Allergic rhinitis, also known as hay fever, is a type of inflammation in the nose which occurs when the immune system overreacts to allergens in the air.Signs and symptoms include a runny or stuffy nose, sneezing, red, itchy, and watery eyes, and swelling around the eyes. The fluid from the nose is usually clear. Symptom onset is often within minutes following exposure and they can affect sleep, the ability to work, and the ability to concentrate at school. Those whose symptoms are due to pollen typically develop symptoms during specific times of the year. Many people with allergic rhinitis also have asthma, allergic conjunctivitis, or atopic dermatitis.
Allergic rhinitis is typically triggered by environmental allergens such as pollen, pet hair, dust, or mold. Inherited genetics and environmental exposures contribute to the development of allergies. Growing up on a farm and having multiple siblings decreases the risk. The underlying mechanism involves IgE antibodies attaching to the allergen and causing the release of inflammatory chemicals such as histamine from mast cells. Diagnosis is usually based on a medical history in combination with a skin prick test or blood tests for allergen-specific IgE antibodies. These tests, however, are sometimes falsely positive. The symptoms of allergies resemble those of the common cold; however, they often last for more than two weeks and typically do not include a fever.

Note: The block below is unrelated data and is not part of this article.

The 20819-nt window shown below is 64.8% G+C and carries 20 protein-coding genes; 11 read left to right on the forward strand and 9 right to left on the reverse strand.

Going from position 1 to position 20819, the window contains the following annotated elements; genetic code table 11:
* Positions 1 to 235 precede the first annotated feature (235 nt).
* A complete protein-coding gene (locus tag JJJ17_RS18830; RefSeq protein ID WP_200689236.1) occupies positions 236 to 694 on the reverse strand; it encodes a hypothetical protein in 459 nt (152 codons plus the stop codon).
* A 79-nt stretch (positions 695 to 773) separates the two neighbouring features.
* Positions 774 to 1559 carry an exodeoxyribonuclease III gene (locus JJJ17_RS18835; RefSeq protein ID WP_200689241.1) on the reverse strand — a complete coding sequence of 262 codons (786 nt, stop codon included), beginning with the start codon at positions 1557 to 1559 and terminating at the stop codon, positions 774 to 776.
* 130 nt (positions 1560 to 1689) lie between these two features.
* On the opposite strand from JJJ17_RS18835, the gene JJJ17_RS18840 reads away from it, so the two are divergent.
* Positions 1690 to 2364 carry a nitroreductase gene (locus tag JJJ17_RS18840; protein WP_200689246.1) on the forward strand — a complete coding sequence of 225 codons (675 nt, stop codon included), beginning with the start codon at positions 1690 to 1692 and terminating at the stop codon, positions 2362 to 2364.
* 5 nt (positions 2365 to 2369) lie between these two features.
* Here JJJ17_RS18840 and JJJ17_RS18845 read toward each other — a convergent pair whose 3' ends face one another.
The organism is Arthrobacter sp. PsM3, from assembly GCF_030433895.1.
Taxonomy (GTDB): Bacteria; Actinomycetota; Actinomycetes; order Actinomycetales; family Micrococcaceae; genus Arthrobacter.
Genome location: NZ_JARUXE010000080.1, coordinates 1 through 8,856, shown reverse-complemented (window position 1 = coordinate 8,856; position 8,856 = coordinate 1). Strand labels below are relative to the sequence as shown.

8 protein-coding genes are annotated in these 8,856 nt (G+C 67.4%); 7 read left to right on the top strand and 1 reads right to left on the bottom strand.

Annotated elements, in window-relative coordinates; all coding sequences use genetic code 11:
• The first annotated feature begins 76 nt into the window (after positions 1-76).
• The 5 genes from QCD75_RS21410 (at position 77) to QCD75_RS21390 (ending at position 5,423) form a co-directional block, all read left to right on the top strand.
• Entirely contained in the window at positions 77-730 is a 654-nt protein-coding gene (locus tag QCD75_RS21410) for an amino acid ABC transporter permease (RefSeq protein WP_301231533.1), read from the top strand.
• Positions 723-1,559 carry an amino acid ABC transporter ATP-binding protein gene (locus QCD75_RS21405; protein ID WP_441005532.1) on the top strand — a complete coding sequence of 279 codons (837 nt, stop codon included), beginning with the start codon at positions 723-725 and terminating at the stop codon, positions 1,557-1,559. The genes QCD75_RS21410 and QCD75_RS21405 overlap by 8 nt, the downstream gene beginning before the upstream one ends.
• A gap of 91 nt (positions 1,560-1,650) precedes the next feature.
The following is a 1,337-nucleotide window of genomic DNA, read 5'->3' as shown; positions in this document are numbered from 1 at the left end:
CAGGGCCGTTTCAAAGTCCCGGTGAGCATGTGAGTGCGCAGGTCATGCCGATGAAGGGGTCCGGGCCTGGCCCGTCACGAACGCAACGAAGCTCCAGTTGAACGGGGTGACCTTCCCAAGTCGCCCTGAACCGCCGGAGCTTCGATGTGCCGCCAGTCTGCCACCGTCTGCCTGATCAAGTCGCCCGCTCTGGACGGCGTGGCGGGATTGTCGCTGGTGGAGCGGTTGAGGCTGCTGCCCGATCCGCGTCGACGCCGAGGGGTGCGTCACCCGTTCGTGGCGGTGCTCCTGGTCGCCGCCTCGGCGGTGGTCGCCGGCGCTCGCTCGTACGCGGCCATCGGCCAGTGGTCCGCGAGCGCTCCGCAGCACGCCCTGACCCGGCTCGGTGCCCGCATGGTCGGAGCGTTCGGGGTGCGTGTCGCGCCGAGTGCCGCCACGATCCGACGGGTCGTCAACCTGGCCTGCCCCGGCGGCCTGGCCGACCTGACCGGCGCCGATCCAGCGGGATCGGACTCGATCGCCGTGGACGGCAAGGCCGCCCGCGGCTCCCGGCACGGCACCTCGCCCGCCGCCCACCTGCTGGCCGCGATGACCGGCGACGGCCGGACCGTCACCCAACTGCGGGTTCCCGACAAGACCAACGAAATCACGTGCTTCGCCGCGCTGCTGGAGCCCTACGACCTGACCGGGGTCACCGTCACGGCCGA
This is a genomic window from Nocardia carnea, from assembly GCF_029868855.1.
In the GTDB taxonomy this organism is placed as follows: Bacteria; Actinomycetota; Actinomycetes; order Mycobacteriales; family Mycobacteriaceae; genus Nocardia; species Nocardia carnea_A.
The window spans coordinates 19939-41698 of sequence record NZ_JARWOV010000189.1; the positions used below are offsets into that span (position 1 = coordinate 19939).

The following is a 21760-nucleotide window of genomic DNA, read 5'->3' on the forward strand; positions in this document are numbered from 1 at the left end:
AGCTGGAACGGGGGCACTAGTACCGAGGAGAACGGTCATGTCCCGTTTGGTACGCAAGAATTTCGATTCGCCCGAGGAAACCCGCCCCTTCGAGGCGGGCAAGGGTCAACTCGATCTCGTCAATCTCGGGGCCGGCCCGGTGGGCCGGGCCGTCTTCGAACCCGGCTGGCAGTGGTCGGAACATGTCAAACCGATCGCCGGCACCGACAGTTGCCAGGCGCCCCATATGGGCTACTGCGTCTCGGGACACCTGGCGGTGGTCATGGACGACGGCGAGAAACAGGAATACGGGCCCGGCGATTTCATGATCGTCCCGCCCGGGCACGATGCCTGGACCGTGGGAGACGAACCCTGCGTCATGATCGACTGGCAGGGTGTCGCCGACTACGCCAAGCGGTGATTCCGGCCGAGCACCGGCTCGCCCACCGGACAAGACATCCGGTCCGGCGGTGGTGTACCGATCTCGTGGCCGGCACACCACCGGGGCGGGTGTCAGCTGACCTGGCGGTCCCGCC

Allergic rhinitis is the type of allergy that affects the greatest number of people. In Western countries, between 10–30% of people are affected in a given year. It is most common between the ages of twenty and forty. The first accurate description is from the 10th century physician Rhazes. Pollen was identified as the cause in 1859 by Charles Blackley. In 1906, the mechanism was determined by Clemens von Pirquet. The link with hay came about due to an early (and incorrect) theory that the symptoms were brought about by the smell of new hay. source: Wikipedia